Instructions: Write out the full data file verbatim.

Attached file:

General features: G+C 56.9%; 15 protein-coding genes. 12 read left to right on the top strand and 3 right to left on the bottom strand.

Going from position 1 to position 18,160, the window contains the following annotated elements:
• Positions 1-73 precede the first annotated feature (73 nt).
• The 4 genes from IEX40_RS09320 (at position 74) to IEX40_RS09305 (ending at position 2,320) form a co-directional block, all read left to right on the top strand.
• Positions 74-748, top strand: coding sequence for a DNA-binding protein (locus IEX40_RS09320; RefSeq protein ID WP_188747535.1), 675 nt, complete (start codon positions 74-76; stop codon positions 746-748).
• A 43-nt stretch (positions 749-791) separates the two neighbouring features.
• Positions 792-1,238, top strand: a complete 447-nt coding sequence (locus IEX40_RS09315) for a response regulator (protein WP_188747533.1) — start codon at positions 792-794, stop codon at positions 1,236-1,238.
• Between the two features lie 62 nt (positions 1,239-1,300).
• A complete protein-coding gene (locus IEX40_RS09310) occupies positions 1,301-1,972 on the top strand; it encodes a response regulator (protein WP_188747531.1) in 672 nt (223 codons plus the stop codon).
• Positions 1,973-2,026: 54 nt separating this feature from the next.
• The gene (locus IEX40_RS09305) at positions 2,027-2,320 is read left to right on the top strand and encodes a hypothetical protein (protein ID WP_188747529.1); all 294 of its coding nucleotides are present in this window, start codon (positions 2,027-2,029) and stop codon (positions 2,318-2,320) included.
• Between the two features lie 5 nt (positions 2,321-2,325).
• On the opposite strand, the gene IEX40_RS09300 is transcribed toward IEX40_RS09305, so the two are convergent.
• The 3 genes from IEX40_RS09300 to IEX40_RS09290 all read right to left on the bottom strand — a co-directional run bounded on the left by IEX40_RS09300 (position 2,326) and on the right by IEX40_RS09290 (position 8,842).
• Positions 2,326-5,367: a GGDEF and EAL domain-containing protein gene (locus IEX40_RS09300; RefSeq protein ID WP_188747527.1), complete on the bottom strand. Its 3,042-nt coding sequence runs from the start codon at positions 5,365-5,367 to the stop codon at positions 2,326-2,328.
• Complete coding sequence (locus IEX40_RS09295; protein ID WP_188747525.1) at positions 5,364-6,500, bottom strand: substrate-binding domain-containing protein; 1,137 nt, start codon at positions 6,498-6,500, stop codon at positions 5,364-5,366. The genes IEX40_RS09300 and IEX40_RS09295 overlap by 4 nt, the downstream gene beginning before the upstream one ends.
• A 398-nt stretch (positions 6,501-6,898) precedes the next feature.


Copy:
General features: G+C 56.9%; 15 protein-coding genes. 12 read left to right on the top strand and 3 right to left on the bottom strand.

Going from position 1 to position 18,160, the window contains the following annotated elements:
• Positions 1-73 precede the first annotated feature (73 nt).
• The 4 genes from IEX40_RS09320 (at position 74) to IEX40_RS09305 (ending at position 2,320) form a co-directional block, all read left to right on the top strand.
• Positions 74-748, top strand: coding sequence for a DNA-binding protein (locus IEX40_RS09320; RefSeq protein ID WP_188747535.1), 675 nt, complete (start codon positions 74-76; stop codon positions 746-748).
• A 43-nt stretch (positions 749-791) separates the two neighbouring features.
• Positions 792-1,238, top strand: a complete 447-nt coding sequence (locus IEX40_RS09315) for a response regulator (protein WP_188747533.1) — start codon at positions 792-794, stop codon at positions 1,236-1,238.
• Between the two features lie 62 nt (positions 1,239-1,300).
• A complete protein-coding gene (locus IEX40_RS09310) occupies positions 1,301-1,972 on the top strand; it encodes a response regulator (protein WP_188747531.1) in 672 nt (223 codons plus the stop codon).
• Positions 1,973-2,026: 54 nt separating this feature from the next.
• The gene (locus IEX40_RS09305) at positions 2,027-2,320 is read left to right on the top strand and encodes a hypothetical protein (protein ID WP_188747529.1); all 294 of its coding nucleotides are present in this window, start codon (positions 2,027-2,029) and stop codon (positions 2,318-2,320) included.
• Between the two features lie 5 nt (positions 2,321-2,325).
• On the opposite strand, the gene IEX40_RS09300 is transcribed toward IEX40_RS09305, so the two are convergent.
• The 3 genes from IEX40_RS09300 to IEX40_RS09290 all read right to left on the bottom strand — a co-directional run bounded on the left by IEX40_RS09300 (position 2,326) and on the right by IEX40_RS09290 (position 8,842).
• Positions 2,326-5,367: a GGDEF and EAL domain-containing protein gene (locus IEX40_RS09300; RefSeq protein ID WP_188747527.1), complete on the bottom strand. Its 3,042-nt coding sequence runs from the start codon at positions 5,365-5,367 to the stop codon at positions 2,326-2,328.
• Complete coding sequence (locus IEX40_RS09295; protein ID WP_188747525.1) at positions 5,364-6,500, bottom strand: substrate-binding domain-containing protein; 1,137 nt, start codon at positions 6,498-6,500, stop codon at positions 5,364-5,366. The genes IEX40_RS09300 and IEX40_RS09295 overlap by 4 nt, the downstream gene beginning before the upstream one ends.
• A 398-nt stretch (positions 6,501-6,898) precedes the next feature.